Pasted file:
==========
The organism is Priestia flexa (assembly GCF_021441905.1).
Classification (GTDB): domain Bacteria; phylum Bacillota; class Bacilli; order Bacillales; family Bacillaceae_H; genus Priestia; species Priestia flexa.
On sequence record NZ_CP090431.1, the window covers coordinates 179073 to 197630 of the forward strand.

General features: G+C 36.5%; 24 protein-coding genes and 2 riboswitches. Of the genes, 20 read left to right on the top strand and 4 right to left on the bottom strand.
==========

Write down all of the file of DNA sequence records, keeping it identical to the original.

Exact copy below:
The organism is Priestia flexa (assembly GCF_021441905.1).
Classification (GTDB): domain Bacteria; phylum Bacillota; class Bacilli; order Bacillales; family Bacillaceae_H; genus Priestia; species Priestia flexa.
On sequence record NZ_CP090431.1, the window covers coordinates 179073 to 197630 of the forward strand.

General features: G+C 36.5%; 24 protein-coding genes and 2 riboswitches. Of the genes, 20 read left to right on the top strand and 4 right to left on the bottom strand.